Category: The Fellowship (Washington)

C-Street: The Fundamentalist Threat to American Democracy

Jeff Sharlet’s book, C Street: The Fundamentalist Threat to American Democracy is now available.

The back cover explains: “Jeff Sharlet is the only journalist to have reported from inside the C Street House, the Fellowship residence known simply by its Washington, DC address. The house has lately been the scene of notorious political scandal, but more crucially it is home to efforts to transform the very fabric of American democracy. And now, after laying bare its tenants’ past in The Family, Sharlet reports from deep within fundamentalism in today’s world, revealing that the previous efforts of religious fundamentalists in America pale in comparison with their long-term ambitions.

When Barack Obama entered the White House, headlines declared the age of culture wars over. In C Street, Sharlet shows why these conflicts endure and why they matter now – from the sensationalism of Washington sex scandals to fundamentalism’s long shadow in Africa, where Ugandan culture warriors determined to eradicate homosexuality have set genocide on simmer.

We’ve reached a point where piety and corruption are not at odds but one and the same. Reporting with exclusive sources and explosive documents from C Street, the war on gays in Uganda, and the battle for the soul of America’s armed forces – waged by a 15,000-strong movement of officers intent on “reclaiming territory for Christ in the military” – Sharlet reveals not the last gasp of old-time religion but the new front lines of fundamentalism.”

C Street house target of clergy’s IRS complaint

tax exempt Three times now, including a complaint they plan to file today against the secretive C Street Center in Washington, D.C., the activist pastors have challenged the tax-exempt status of religious organizations they believe have improperly dabbled in partisan politics.

Their numbers fluctuate, but their mission is always the same: protect the divide between church and state.

“The Family” and its hijacking of Evangelicalism

The Family The Washington Fellowship, a Washington, D.C. and suburbs based Christian organization has received much publicity in the past two years. Jeff Sharlet’s new book, THE FAMILY says it reveals “the secret fundamentalism at the heart of American Power.” If only zeal for Jesus were what “The Fellowship” was about, I might not bother writing this article, except perhaps to advocate on its behalf.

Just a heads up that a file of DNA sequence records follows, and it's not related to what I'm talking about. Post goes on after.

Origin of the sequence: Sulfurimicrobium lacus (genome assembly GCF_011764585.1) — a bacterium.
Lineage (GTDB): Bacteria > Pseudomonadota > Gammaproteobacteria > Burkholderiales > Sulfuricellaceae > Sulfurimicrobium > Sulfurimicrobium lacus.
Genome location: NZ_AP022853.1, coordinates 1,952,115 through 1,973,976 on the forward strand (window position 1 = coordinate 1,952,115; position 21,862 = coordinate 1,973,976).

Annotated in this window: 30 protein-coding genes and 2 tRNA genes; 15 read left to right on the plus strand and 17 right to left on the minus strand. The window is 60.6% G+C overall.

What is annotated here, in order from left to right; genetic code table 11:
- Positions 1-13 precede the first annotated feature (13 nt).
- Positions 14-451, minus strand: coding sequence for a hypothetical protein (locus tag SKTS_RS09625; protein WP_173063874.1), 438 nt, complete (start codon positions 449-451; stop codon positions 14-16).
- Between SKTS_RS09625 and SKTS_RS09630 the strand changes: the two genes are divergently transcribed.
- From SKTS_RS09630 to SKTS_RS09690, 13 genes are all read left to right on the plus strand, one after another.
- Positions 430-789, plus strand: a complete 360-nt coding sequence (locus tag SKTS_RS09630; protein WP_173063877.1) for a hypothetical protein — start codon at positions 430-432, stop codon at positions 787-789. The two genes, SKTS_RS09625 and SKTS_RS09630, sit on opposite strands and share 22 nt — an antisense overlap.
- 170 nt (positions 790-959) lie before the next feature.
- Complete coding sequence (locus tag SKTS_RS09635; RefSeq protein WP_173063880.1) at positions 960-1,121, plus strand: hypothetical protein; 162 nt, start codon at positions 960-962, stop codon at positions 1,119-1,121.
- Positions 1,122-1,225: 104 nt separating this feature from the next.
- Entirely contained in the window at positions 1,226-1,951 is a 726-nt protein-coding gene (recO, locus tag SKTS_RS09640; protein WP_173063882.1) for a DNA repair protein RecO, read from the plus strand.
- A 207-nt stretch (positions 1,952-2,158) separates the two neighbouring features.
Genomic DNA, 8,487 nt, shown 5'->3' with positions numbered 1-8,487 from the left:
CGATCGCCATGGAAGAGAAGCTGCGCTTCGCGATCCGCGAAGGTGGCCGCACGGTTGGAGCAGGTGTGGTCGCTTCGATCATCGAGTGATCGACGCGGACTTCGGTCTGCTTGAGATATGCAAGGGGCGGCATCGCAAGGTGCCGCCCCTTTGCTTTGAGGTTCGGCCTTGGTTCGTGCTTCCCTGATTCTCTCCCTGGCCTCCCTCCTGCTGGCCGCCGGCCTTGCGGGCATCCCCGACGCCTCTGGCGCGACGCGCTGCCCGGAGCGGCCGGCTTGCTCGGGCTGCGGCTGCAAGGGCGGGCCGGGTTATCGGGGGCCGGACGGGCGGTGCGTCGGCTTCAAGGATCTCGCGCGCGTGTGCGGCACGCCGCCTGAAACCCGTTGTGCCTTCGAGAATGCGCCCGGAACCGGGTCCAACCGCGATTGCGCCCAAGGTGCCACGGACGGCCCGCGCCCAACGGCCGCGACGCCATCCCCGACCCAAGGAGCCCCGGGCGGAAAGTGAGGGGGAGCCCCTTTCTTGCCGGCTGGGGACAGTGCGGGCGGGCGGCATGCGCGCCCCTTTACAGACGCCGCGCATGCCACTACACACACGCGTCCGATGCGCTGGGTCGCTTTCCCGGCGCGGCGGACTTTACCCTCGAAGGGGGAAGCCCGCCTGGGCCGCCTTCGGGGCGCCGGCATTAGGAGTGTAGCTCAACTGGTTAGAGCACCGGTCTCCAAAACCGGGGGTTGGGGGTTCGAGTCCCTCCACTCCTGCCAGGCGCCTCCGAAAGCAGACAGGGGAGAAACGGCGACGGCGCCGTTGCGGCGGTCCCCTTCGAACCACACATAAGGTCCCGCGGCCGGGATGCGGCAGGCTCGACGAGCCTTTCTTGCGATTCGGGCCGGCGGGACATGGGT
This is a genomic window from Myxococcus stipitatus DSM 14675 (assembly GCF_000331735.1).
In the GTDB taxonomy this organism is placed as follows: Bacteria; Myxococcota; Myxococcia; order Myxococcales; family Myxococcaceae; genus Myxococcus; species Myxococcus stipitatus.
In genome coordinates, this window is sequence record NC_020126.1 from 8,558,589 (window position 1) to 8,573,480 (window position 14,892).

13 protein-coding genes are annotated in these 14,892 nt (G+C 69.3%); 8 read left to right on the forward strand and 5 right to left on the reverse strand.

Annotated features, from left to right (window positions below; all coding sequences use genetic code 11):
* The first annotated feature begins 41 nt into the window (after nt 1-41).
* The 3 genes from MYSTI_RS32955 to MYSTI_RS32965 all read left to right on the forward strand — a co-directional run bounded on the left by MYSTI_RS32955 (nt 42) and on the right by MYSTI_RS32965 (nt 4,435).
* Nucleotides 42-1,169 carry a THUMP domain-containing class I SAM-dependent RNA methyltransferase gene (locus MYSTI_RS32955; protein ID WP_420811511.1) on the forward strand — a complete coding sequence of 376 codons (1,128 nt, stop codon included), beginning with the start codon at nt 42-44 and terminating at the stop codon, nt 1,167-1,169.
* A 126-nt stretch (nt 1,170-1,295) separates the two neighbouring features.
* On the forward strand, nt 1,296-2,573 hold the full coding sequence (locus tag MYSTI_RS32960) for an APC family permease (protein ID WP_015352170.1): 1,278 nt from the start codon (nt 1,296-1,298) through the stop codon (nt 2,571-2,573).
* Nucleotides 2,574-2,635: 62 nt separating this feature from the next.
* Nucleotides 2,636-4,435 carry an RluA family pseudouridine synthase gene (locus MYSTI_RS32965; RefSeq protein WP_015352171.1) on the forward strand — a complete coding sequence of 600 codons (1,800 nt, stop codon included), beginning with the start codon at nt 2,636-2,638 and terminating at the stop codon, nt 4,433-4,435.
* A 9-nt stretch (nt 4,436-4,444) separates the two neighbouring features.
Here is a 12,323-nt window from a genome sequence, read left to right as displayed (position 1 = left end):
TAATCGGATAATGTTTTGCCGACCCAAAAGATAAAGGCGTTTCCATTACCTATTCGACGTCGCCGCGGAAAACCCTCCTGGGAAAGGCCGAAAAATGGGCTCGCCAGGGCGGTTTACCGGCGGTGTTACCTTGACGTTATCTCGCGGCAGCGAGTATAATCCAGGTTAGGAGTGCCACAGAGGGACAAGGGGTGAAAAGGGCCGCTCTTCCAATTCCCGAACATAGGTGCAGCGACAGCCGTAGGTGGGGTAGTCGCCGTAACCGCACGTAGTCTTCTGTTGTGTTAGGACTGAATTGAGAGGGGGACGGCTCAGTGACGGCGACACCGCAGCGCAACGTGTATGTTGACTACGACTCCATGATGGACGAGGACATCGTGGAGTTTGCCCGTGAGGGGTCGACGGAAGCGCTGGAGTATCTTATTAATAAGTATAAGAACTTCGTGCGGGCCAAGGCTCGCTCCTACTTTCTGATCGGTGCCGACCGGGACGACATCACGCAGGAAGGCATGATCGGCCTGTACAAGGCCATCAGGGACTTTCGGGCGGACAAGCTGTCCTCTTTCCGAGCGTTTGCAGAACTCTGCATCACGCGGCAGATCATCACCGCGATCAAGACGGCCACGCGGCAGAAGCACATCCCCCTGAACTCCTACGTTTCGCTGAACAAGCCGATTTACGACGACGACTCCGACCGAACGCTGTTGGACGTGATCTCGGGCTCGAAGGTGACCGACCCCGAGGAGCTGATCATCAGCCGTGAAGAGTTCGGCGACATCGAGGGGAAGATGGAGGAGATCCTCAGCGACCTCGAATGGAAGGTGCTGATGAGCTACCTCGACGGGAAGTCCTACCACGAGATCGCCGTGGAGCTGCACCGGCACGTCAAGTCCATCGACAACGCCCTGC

Secrets of a powerful Family

From Barack Obama’s incendiary pastor, to Mitt Romney’s Mormonism, to Mike Huckabee’s southern Baptist roots, religion is the constant in America’s choosing of a president. Racism, sexism, health policy, the economy and Iraq have had their moments, but religion renews itself with every fresh controversy.

Even John McCain, relatively secure as presumed Republican candidate, has jettisoned a preacher whose endorsement became politically untenable.

Yet the most influential and enduring religious force in the country – elitist Christian fundamentalism – is mostly unsighted and rarely remarked upon, according to writer Jeff Sharlet.

Overt fundamentalists, the Bible thumping televangelist populists, are the antithesis of the secretive network he has identified and that is known variously as The Fellowship and The Family.

N.Va. Neighbors Up in Arms Over Secretive Enclave

Dignitaries’ Visits Prompt Complaints on Quiet Street The burglar slipped in through the unlocked French doors without a sound and made his way carefully through the Arlington home, finally discovering what he had come for — a bottle of prescription painkillers in an out-of-the-way storage cabinet. Leaving jewelry and other valuables untouched, he vanished without a trace. In fact, he was so meticulous that Paul Rusinko would not have known his home had been broken into but for a handwritten note the penitent burglar left in his mailbox a few days later: “My name is James Hammond . . .

Congressional group house is subsidized by religious group, records show

The Associated Press, Apr. 19, 2003 By LARA JAKES JORDAN, The Associated Press WASHINGTON (AP) — Six members of Congress live in a $1.1 million Capitol Hill town house that is subsidized by a secretive religious organization, tax records show. The lawmakers, all Christians, pay low rent to live in the stately red brick, three-story house on C Street, two blocks from the Capitol. It is maintained by a group alternately known as the “Fellowship” and the “Foundation” and brings together world leaders and elected officials through religion. The Fellowship hosts receptions, luncheons and prayer meetings on the first